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Topic: Twined Rug  (Read 19294 times)
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Joined: 08-Jan-2008

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« Reply #10 on: March 18, 2008 05:52:21 AM »

Fabulous, I love it!!

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« Reply #11 on: March 18, 2008 06:03:02 AM »

That rug is awesome!  I bet it's so soft.  I've been toying with the idea of making a rag rug out of jeans, but can't bear the thought of cutting millions of tiny strips of denim just yet.  I'll have to go through some of the other clothes I was going to get rid of and see if there's softer fabric I can work with instead. 

I love the floating squares in it, too!  I've got a book somewhere that talks about how to do it, I'll have to go and re-read that section again because the happy colors you used make it look really appealing.  Smiley

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« Reply #12 on: March 18, 2008 01:26:46 PM »

 That is so beautiful! I am uber impressed with how it turned out.

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« Reply #13 on: March 18, 2008 06:30:22 PM »

This looks awesome!  I had no idea this was even possible...I love it!

« Reply #14 on: March 18, 2008 07:46:16 PM »

Wonderful, I love it.

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« Reply #15 on: March 18, 2008 09:07:54 PM »

I learned how to twine in a high school weaving class - many, many, many years ago...  However, I have only been working with it again for about the past 6 months.
It is a simple weaving technique that works well with basic frames.  A lot of twined rugs are made on wooden frames that are rug sized, and just have nails for pegs.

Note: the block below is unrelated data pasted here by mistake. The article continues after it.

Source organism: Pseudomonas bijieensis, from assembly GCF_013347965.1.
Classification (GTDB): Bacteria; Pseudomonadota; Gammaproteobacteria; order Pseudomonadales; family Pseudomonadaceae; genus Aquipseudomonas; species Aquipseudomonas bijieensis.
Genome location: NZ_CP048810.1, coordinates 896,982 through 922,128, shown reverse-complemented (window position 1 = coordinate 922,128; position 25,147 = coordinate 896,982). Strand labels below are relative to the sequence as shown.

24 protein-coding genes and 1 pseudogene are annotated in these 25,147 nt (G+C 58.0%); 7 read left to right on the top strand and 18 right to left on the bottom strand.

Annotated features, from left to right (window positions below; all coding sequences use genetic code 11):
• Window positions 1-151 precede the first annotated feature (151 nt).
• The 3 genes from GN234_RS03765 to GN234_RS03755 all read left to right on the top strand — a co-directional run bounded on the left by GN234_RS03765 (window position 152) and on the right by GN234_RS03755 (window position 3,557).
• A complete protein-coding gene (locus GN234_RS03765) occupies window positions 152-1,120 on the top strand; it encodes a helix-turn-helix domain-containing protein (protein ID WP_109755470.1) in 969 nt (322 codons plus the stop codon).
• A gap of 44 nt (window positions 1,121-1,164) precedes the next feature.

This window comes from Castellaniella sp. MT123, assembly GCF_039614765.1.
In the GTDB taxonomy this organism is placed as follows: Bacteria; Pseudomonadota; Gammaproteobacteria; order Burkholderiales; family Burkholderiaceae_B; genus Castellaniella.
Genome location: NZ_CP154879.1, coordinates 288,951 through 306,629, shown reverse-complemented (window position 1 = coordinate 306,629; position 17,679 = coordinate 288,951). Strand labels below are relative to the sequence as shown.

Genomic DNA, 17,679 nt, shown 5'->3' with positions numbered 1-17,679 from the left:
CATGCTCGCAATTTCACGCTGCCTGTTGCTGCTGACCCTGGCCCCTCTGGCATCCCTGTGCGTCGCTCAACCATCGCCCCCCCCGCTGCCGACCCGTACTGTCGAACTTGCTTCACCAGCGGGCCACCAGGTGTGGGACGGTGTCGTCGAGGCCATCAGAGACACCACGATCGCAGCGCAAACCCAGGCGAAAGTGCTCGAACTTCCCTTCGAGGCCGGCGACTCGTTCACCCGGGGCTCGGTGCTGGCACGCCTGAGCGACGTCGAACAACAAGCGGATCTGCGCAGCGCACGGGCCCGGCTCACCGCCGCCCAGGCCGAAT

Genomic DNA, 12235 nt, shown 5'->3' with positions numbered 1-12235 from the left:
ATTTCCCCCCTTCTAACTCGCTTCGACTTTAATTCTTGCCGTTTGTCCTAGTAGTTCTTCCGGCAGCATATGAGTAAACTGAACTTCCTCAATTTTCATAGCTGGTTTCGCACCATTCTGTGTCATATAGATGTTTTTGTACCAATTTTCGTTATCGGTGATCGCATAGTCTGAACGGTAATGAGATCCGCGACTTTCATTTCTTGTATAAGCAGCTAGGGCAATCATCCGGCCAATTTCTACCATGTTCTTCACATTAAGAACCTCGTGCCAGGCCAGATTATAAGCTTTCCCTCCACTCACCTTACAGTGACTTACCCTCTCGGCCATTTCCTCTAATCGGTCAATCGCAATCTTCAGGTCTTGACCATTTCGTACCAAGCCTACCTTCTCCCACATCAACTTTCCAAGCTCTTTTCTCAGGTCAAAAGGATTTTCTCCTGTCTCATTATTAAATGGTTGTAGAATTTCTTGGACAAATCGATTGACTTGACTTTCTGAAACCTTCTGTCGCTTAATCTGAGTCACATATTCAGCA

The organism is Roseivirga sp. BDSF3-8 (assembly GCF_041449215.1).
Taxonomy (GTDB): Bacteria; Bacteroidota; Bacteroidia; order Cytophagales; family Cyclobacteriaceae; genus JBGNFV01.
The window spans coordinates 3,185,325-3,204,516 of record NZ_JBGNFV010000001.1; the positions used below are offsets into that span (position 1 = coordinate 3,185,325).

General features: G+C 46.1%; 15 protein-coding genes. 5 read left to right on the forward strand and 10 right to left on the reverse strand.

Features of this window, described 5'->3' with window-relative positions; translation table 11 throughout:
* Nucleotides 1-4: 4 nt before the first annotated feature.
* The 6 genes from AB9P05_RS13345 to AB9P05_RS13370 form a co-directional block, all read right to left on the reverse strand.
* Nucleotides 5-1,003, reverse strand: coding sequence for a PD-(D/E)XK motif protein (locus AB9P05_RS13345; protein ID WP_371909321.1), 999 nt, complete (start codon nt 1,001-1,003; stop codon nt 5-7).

I like to salvage everything from the t-shirts that I can, so I typically undo the hems, and use the sleeves too.  In fact, most of the color changes in this rug are because the sleeve strip ended, and I needed to attach another one.  Most of my rug strips are about 1/2in wide, usually about 12in long.     I believe my rug has about 4-5 rows of twining per inch, so it can go quickly if your materials are prepared ahead of time.  Personally, I like to go back and forth between cutting up t-shirts, and twining.

I did my first experiment on a cardboard frame loom, but then I puchased a small sturdy Harris frame loom (B-sized) on ebay.  The Harris frame can make very nice placemat sized pieces.  I think my strips were cut narrower for this frame, but by experimenting you can figure out what works best.

The color blocks in this loom are done using the typical tapestry techniques, but I have to say I wasn't very thrilled with how that part turned out.  I will have to do some more practice of tapestry type twining on my Harris frame before I try it again on a large piece.

Also, my rug is about 1/4 inch thick, which is a very nice rug thickness, and it stays put without bunching up.

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« Reply #16 on: March 19, 2008 04:11:46 AM »

Awesome job! It's beautiful. I bet the rug feels really nice too.

« Reply #17 on: March 21, 2008 05:36:54 AM »

I love the texture from the color blending and twining. Nicely done.

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« Reply #18 on: September 16, 2008 07:58:15 AM »

Here is my twined rag rug that I just made! I have been making these for a long time but I don't make them on a 4-harness loom I make them on a peg loom. Check out my facebook page: http://www.new.facebook.com/home.php#/profile.php?id=1178215901&ref=profile

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« Reply #19 on: September 16, 2008 08:36:32 PM »

This project is brilliant, it's beautiful and I really like the ecological angle of using old t-shirts too. I feel really inspired!

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